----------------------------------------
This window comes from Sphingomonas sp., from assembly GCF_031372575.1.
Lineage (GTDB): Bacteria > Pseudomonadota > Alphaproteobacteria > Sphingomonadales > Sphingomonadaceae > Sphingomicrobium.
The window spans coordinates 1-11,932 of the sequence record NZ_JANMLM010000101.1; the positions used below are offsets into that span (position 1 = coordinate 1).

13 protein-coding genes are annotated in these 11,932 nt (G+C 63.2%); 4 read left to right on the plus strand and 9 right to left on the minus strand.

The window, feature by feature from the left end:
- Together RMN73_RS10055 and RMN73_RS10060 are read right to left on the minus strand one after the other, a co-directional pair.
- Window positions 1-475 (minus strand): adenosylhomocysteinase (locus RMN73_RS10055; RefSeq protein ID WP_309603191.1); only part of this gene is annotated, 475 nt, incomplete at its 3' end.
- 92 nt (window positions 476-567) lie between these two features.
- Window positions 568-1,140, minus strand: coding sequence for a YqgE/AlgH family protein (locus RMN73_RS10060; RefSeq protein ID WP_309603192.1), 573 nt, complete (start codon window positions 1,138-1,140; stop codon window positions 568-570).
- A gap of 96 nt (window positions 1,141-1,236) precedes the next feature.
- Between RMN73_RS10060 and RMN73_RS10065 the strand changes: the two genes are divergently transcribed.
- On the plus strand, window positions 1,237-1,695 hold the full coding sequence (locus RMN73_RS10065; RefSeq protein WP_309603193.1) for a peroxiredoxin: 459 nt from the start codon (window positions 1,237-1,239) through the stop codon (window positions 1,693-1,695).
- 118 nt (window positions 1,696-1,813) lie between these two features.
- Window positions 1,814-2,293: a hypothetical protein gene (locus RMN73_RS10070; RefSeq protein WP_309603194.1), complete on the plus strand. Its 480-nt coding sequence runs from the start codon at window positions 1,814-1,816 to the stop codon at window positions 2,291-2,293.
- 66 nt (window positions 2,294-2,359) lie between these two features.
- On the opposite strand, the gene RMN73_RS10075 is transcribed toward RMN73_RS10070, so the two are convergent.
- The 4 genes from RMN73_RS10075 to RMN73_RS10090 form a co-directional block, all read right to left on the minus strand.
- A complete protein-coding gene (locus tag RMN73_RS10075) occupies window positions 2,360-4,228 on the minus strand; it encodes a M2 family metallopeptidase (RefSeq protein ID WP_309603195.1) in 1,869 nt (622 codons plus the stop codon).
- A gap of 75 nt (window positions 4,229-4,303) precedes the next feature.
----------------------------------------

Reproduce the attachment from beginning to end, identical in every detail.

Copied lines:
This window comes from Sphingomonas sp., from assembly GCF_031372575.1.
Lineage (GTDB): Bacteria > Pseudomonadota > Alphaproteobacteria > Sphingomonadales > Sphingomonadaceae > Sphingomicrobium.
The window spans coordinates 1-11,932 of the sequence record NZ_JANMLM010000101.1; the positions used below are offsets into that span (position 1 = coordinate 1).

13 protein-coding genes are annotated in these 11,932 nt (G+C 63.2%); 4 read left to right on the plus strand and 9 right to left on the minus strand.

The window, feature by feature from the left end:
- Together RMN73_RS10055 and RMN73_RS10060 are read right to left on the minus strand one after the other, a co-directional pair.
- Window positions 1-475 (minus strand): adenosylhomocysteinase (locus RMN73_RS10055; RefSeq protein ID WP_309603191.1); only part of this gene is annotated, 475 nt, incomplete at its 3' end.
- 92 nt (window positions 476-567) lie between these two features.
- Window positions 568-1,140, minus strand: coding sequence for a YqgE/AlgH family protein (locus RMN73_RS10060; RefSeq protein ID WP_309603192.1), 573 nt, complete (start codon window positions 1,138-1,140; stop codon window positions 568-570).
- A gap of 96 nt (window positions 1,141-1,236) precedes the next feature.
- Between RMN73_RS10060 and RMN73_RS10065 the strand changes: the two genes are divergently transcribed.
- On the plus strand, window positions 1,237-1,695 hold the full coding sequence (locus RMN73_RS10065; RefSeq protein WP_309603193.1) for a peroxiredoxin: 459 nt from the start codon (window positions 1,237-1,239) through the stop codon (window positions 1,693-1,695).
- 118 nt (window positions 1,696-1,813) lie between these two features.
- Window positions 1,814-2,293: a hypothetical protein gene (locus RMN73_RS10070; RefSeq protein WP_309603194.1), complete on the plus strand. Its 480-nt coding sequence runs from the start codon at window positions 1,814-1,816 to the stop codon at window positions 2,291-2,293.
- 66 nt (window positions 2,294-2,359) lie between these two features.
- On the opposite strand, the gene RMN73_RS10075 is transcribed toward RMN73_RS10070, so the two are convergent.
- The 4 genes from RMN73_RS10075 to RMN73_RS10090 form a co-directional block, all read right to left on the minus strand.
- A complete protein-coding gene (locus tag RMN73_RS10075) occupies window positions 2,360-4,228 on the minus strand; it encodes a M2 family metallopeptidase (RefSeq protein ID WP_309603195.1) in 1,869 nt (622 codons plus the stop codon).
- A gap of 75 nt (window positions 4,229-4,303) precedes the next feature.